“Facebook is a platform and how it looks and functions is determined, in large part, by what the people who use it want to do with it. We simply give them the tools to connect with the people and things that matter to them, in different ways,” said Labin. “People will always use a range of online services, but we believe in constantly innovating and creating things that are useful to people.”
Prof Christopher Abraham, senior vice president, institutional development, professor of leadership, organisational behaviour and social media marketing, and head of marketing for SP Jain School of Global Management, said the challenge for Facebook is two-fold: Monetisation and competition. “They have competition from Google Plus, and if you look at Plus numbers, it is rapidly rising. They are under constant stress to come back with a better product,” said Abraham. “World technology is moving so fast; what is relevant today might become redundant in maximum two to three years. Unless you are continuously innovating, you could run out of business.”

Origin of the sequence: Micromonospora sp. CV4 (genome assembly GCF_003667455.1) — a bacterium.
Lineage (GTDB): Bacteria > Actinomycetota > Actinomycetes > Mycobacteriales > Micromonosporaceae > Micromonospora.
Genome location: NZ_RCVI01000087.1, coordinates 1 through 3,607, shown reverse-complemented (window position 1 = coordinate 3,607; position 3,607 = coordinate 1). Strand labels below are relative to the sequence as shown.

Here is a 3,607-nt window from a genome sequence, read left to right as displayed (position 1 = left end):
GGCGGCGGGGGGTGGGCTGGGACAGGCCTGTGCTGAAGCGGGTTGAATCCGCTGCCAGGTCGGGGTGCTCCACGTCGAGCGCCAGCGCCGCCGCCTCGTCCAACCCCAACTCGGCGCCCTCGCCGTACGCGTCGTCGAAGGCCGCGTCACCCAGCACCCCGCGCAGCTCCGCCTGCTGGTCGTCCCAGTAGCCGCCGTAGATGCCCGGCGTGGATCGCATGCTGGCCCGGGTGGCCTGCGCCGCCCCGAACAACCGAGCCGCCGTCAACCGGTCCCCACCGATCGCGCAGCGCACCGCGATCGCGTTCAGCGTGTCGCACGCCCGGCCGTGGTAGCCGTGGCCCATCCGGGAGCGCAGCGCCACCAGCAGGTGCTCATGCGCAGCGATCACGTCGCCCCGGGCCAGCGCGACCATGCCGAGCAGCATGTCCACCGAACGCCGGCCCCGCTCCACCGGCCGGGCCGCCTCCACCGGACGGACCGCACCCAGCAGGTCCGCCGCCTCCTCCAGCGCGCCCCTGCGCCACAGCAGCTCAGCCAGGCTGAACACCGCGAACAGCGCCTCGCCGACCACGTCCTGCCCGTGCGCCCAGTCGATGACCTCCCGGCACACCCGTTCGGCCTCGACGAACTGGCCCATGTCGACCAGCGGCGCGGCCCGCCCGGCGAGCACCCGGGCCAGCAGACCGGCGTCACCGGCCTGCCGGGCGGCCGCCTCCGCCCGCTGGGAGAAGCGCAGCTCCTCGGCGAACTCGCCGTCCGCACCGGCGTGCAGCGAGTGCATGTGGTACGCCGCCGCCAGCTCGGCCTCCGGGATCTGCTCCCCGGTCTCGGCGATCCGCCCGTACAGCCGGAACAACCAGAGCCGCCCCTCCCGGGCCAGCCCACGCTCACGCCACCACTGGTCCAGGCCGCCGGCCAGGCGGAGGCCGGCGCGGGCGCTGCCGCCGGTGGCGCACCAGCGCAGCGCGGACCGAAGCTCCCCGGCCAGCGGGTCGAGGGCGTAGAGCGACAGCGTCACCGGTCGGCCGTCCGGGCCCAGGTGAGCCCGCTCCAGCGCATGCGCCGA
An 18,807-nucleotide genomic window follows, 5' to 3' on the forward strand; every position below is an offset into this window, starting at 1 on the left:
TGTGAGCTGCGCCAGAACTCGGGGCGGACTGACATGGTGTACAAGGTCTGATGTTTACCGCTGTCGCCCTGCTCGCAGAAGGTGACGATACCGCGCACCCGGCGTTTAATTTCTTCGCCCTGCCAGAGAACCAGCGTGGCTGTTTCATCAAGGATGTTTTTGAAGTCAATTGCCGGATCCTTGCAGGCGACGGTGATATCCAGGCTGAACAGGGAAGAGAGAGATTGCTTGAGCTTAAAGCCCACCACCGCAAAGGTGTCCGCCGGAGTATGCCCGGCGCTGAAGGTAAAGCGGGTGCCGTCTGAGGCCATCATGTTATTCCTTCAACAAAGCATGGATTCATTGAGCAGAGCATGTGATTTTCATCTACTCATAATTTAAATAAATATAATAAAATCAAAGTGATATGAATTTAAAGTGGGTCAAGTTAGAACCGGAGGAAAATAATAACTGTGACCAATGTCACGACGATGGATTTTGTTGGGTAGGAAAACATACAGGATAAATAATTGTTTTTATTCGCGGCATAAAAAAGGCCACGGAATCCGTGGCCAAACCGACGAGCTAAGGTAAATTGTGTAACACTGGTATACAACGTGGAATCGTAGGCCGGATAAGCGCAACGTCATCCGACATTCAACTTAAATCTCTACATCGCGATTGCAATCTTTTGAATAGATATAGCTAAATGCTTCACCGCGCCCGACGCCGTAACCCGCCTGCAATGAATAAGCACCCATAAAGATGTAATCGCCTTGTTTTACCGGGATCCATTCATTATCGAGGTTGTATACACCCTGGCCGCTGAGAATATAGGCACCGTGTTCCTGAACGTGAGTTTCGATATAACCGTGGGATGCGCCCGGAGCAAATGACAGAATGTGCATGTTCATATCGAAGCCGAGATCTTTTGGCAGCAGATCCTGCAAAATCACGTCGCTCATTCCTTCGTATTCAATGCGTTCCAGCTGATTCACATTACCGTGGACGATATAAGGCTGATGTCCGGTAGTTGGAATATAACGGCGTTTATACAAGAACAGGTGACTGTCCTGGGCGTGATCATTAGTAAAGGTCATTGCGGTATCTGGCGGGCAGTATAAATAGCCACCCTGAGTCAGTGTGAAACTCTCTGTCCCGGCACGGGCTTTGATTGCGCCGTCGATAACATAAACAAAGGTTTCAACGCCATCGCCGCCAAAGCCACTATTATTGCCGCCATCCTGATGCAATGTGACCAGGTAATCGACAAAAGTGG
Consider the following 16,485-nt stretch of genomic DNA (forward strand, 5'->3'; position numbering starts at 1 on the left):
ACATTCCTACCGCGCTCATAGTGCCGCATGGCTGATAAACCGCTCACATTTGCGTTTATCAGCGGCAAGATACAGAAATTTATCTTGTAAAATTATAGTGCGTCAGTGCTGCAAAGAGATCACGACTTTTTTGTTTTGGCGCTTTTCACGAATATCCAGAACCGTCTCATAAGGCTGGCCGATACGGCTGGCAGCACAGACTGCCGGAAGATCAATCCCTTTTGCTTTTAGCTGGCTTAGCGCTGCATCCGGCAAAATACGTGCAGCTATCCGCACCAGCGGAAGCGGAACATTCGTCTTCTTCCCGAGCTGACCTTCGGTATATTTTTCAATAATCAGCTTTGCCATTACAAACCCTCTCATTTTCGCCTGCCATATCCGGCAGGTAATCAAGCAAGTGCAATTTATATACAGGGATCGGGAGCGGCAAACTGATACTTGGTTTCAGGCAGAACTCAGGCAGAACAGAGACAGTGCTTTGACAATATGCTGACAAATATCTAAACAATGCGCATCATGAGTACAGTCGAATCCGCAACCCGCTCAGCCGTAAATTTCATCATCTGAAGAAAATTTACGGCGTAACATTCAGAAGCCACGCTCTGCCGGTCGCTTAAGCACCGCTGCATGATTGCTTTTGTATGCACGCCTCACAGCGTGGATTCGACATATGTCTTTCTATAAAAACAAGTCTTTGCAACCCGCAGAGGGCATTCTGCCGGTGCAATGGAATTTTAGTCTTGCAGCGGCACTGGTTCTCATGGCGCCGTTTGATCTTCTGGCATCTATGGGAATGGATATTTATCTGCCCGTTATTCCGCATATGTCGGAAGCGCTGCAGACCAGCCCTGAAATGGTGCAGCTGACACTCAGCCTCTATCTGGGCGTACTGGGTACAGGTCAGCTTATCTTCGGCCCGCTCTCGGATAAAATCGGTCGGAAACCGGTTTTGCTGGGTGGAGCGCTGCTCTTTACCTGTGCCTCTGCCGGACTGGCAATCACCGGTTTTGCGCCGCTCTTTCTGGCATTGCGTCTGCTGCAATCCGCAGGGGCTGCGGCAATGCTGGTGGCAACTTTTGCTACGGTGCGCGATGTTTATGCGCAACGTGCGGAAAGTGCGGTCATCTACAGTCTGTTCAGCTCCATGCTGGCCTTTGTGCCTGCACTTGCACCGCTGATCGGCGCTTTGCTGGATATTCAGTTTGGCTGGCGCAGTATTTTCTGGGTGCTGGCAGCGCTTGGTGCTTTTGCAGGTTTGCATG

“Youngsters are hooked on, but it’s something of a fad. Obviously if something better comes along, it could be a problem for the networking site,” he added.
Most users Khaleej Times spoke to said the possibility of Facebook dying out is slim, unless better technology takes over.
Sri Lankan national Deepak Chandrisingh, 26, is not a Facebook user. “People will eventually get bored of it. If you look at it, Instagram is a much better application,” he said.
Indian national Priya Roy, 25, however, disagreed and said: “Unless something new comes up, the chances of people quitting Facebook is very slim.”
In a survey conducted last year, Facebook users revealed that 78 per cent of its US users use it on their mobile phones. Labin said: “We already have Facebook Messenger and are about to launch an app called Paper that is a different way to consume pictures, updates and articles. Other services will also continue using Facebook to add social features — so more products like Spotify and Netflix — where you can share great content with friends.”
Responses from KT online
Has Facebook come at a cost? Has it destroyed face-to-face interaction? We asked our audience online and got a mixed response.